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Journal of Ethology

, Volume 30, Issue 1, pp 125–132 | Cite as

Impact of starvation on the silk attractiveness in a weaving mite, Tetranychus urticae (Acari: Tetranychidae)

  • Guillaume Jean Le Goff Email author
  • Thierry Hance
  • Claire Detrain
  • Jean-Louis Deneubourg
  • Gwendoline Clotuche
  • Anne-Catherine Mailleux
Article

Abstract

The two-spotted spider mite Tetranychus urticae is a silk producer known to live in groups. Its silk production plays an important role in protection against external aggressions (predators, rains, etc.). It is also used for group dispersal through the formation of silkballs or as a thread during individual migration by walking. Until now, the role of silk in enhancing migration has been poorly studied. In this paper, the influence of the silken thread presence on T. urticae’s locomotor activity is studied. One virgin female is placed at the centre of a cover glass partially covered by silk. Moving and resting time are studied on the silk or the clean part of the cover glass as a function of the starvation level of mites (fed vs. starved) and the age of the silk (30 vs. 60 vs. 90 vs. 120 vs. 150 min). Results show that a fed female spends more time on the silk-covered part than on the clean part as long as the silk is fresh (less than 120 min). Thus, the age-related changes in chemical and/or physical properties of the silk influence the spatial distribution of fed mites. Whatever the age of the silk, starved mites spend more time on the clean part of the set-up. Indeed, the silk freshly laid by conspecifics is attractive only for fed mites; starved mites probably prefer sites without silk (and conspecifics). This study shows that that the silk influences the spatial distribution of T. urticae according to its level of starvation and that silk is probably is an indicator of the presence of conspecifics.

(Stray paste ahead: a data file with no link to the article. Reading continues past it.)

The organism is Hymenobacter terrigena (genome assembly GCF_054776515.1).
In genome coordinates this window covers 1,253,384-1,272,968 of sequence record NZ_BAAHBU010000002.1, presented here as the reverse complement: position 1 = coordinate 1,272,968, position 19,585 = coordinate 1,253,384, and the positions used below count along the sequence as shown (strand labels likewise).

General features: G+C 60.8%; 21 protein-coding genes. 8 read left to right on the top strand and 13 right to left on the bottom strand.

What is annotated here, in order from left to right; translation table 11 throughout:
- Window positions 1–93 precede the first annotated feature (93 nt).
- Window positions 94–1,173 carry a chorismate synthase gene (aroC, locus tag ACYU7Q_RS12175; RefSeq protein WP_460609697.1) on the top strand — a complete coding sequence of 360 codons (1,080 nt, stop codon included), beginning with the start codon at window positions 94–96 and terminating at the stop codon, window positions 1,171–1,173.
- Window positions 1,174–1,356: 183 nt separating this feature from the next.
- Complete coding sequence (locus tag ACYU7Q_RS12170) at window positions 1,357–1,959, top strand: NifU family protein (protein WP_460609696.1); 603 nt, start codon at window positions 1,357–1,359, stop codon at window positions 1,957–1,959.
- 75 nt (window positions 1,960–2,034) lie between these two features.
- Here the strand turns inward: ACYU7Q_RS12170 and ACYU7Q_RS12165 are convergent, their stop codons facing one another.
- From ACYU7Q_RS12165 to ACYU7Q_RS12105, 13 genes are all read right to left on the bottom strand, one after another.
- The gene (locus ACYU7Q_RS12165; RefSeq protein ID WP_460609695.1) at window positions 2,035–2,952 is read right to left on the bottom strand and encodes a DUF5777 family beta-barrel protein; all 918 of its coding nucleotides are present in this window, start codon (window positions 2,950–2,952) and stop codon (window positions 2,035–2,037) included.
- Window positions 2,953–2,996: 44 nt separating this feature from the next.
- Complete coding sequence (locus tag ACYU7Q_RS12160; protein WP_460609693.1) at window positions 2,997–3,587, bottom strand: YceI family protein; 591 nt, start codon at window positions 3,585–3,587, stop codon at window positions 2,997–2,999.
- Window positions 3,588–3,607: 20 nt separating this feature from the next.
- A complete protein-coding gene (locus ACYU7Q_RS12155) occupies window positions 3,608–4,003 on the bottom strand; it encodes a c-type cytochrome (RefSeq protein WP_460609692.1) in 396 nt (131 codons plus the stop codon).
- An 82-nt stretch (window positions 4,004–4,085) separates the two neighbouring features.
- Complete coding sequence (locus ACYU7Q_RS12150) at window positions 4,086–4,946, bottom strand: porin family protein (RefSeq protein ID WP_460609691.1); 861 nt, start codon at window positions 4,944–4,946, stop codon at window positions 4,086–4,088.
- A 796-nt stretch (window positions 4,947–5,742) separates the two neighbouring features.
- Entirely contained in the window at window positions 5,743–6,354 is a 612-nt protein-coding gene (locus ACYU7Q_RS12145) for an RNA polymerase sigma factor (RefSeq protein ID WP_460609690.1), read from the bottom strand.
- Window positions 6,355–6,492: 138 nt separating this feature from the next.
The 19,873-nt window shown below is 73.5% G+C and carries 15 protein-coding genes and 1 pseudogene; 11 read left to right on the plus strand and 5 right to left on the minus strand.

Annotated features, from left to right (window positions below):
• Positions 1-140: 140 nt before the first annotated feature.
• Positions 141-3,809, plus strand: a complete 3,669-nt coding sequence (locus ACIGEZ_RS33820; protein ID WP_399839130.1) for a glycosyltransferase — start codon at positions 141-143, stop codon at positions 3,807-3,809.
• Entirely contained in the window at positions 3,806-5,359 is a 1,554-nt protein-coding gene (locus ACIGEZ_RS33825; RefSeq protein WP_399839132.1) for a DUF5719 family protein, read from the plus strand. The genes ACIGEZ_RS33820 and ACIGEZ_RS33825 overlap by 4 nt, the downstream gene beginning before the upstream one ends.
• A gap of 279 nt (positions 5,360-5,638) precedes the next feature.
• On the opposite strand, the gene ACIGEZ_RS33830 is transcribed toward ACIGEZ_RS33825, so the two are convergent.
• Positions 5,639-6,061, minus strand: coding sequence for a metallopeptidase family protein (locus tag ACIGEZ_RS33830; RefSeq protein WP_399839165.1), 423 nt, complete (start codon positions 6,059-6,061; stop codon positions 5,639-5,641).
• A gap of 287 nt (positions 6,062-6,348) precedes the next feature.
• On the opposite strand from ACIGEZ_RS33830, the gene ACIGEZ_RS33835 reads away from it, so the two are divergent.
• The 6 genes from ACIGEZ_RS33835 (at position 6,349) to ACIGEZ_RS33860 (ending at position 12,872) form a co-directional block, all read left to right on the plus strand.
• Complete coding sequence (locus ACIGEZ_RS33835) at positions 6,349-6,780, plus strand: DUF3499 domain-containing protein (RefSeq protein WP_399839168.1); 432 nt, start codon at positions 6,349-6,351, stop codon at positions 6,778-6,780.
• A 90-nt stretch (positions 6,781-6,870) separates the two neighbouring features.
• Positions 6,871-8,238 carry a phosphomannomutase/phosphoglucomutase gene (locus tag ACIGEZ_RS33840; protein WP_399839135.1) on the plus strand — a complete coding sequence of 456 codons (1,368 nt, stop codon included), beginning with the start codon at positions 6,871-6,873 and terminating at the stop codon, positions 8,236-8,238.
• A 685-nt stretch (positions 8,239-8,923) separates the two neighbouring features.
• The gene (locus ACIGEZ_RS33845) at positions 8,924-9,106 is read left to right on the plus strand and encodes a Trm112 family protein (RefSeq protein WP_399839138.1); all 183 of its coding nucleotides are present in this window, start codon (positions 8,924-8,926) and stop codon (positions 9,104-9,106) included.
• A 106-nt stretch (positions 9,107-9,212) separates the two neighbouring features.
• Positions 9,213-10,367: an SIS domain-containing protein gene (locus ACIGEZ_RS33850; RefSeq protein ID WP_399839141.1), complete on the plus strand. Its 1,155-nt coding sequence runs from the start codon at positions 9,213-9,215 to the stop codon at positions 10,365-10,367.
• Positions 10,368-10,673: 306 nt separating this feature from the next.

Keywords

Tetranychus urticae Silk Stigmergy Locomotor activity 

Notes

Acknowledgments

We are very grateful to Pr. Kaoutar Lebdi who supplied the red form of Tetranychus urticae, which was used in our experiments, and to George Van Impe for the useful discussions about Tetranychus urticae. We would like to thank all the team of the Earth and Life Institute for their help in data analysis. The authors are also indebted to the National Fund for Scientific Research (FNRS, Belgium) for funding through the Fund for Fundamental and Collective Research (FRFC, convention 2.4622.06). A.C. Mailleux was financially supported by IRSIB (Institut d’encouragement de la Recherche Scientifique et de l’Innovation de Bruxelles). This publication is number BRC211 of the Biodiversity Research Center.

Supplementary material

Supplementary material 1 (MPG 323 kb)

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Copyright information

© Japan Ethological Society and Springer 2011

Authors and Affiliations

  • Guillaume Jean Le Goff
    • 1
    Email author
  • Thierry Hance
    • 1
  • Claire Detrain
    • 2
  • Jean-Louis Deneubourg
    • 2
  • Gwendoline Clotuche
    • 1
  • Anne-Catherine Mailleux
    • 1
  1. 1.Earth and Life Institute, Biodiversity Research CenterUniversité Catholique de LouvainLouvain-la-NeuveBelgium
  2. 2.Laboratoire d’Écologie socialeUniversité Libre de BruxellesBruxellesBelgium

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